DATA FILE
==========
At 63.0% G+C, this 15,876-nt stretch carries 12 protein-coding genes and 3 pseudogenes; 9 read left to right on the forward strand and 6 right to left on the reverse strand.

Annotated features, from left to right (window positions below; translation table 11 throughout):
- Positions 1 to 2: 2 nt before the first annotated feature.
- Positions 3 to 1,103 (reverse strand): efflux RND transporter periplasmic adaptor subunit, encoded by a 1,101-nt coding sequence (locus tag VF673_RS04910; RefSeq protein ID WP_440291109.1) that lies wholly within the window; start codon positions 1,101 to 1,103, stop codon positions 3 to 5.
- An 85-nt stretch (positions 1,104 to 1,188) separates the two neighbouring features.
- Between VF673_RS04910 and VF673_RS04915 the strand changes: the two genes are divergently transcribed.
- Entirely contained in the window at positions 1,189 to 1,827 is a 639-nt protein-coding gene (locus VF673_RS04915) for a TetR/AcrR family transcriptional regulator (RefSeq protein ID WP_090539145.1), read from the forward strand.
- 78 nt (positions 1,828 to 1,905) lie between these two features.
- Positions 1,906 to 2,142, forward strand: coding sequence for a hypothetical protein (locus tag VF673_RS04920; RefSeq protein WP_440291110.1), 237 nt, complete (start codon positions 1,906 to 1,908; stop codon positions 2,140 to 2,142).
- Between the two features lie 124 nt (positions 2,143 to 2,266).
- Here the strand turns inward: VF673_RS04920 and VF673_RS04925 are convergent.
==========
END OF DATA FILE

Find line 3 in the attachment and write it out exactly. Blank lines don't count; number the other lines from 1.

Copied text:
- Positions 1 to 2: 2 nt before the first annotated feature.